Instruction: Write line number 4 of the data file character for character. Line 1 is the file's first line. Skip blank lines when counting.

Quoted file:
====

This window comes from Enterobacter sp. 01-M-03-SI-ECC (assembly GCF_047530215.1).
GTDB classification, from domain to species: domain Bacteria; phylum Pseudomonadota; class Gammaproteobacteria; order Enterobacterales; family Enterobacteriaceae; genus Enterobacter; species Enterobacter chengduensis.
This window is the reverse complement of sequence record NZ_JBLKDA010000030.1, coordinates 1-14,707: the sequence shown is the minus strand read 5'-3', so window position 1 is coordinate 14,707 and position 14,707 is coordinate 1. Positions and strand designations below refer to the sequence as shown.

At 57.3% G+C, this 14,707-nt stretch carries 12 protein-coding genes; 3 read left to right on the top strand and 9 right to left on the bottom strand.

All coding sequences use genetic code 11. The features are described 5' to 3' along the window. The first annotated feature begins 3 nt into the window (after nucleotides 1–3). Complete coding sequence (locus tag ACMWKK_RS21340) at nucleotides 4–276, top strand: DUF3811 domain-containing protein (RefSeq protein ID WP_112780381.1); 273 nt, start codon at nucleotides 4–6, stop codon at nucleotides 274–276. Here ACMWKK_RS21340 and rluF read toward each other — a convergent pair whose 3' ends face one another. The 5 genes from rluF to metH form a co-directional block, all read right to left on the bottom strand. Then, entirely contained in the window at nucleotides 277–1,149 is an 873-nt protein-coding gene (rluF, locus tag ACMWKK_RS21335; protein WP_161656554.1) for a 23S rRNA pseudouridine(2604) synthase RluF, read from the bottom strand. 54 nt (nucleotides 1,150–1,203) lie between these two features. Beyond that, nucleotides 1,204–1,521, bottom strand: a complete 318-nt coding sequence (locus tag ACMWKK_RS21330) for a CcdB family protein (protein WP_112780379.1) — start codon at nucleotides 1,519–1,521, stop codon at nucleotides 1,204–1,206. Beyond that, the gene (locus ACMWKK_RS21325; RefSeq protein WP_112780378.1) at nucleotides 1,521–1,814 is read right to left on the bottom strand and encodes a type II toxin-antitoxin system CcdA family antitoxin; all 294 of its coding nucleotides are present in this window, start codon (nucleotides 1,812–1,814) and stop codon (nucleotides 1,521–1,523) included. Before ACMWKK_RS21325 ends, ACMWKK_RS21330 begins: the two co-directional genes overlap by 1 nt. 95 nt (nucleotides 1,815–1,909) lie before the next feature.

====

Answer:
At 57.3% G+C, this 14,707-nt stretch carries 12 protein-coding genes; 3 read left to right on the top strand and 9 right to left on the bottom strand.